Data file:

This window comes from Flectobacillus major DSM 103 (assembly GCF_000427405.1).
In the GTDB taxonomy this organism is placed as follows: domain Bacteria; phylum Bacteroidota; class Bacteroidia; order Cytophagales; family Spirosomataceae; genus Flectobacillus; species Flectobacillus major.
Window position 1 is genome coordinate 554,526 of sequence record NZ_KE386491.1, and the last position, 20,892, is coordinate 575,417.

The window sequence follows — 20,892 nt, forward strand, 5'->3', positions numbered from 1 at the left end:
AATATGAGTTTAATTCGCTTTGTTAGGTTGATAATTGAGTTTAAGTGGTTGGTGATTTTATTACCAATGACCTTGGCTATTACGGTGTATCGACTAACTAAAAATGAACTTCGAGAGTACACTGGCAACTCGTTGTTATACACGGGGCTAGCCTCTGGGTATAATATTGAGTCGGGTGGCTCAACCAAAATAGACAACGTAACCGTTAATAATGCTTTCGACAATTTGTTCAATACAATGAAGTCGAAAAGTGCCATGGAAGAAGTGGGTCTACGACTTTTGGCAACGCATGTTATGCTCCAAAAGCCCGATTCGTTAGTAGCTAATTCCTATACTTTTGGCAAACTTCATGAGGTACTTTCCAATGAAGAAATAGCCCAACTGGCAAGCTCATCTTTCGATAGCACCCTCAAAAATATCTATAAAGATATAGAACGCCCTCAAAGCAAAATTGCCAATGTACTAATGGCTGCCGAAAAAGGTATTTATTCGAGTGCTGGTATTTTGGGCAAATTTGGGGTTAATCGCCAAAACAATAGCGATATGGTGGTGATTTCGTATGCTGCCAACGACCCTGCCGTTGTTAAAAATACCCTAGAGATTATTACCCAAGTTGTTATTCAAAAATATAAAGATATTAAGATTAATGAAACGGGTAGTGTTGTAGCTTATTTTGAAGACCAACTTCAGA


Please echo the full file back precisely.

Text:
This window comes from Flectobacillus major DSM 103 (assembly GCF_000427405.1).
In the GTDB taxonomy this organism is placed as follows: domain Bacteria; phylum Bacteroidota; class Bacteroidia; order Cytophagales; family Spirosomataceae; genus Flectobacillus; species Flectobacillus major.
Window position 1 is genome coordinate 554,526 of sequence record NZ_KE386491.1, and the last position, 20,892, is coordinate 575,417.

The window sequence follows — 20,892 nt, forward strand, 5'->3', positions numbered from 1 at the left end:
AATATGAGTTTAATTCGCTTTGTTAGGTTGATAATTGAGTTTAAGTGGTTGGTGATTTTATTACCAATGACCTTGGCTATTACGGTGTATCGACTAACTAAAAATGAACTTCGAGAGTACACTGGCAACTCGTTGTTATACACGGGGCTAGCCTCTGGGTATAATATTGAGTCGGGTGGCTCAACCAAAATAGACAACGTAACCGTTAATAATGCTTTCGACAATTTGTTCAATACAATGAAGTCGAAAAGTGCCATGGAAGAAGTGGGTCTACGACTTTTGGCAACGCATGTTATGCTCCAAAAGCCCGATTCGTTAGTAGCTAATTCCTATACTTTTGGCAAACTTCATGAGGTACTTTCCAATGAAGAAATAGCCCAACTGGCAAGCTCATCTTTCGATAGCACCCTCAAAAATATCTATAAAGATATAGAACGCCCTCAAAGCAAAATTGCCAATGTACTAATGGCTGCCGAAAAAGGTATTTATTCGAGTGCTGGTATTTTGGGCAAATTTGGGGTTAATCGCCAAAACAATAGCGATATGGTGGTGATTTCGTATGCTGCCAACGACCCTGCCGTTGTTAAAAATACCCTAGAGATTATTACCCAAGTTGTTATTCAAAAATATAAAGATATTAAGATTAATGAAACGGGTAGTGTTGTAGCTTATTTTGAAGACCAACTTCAGA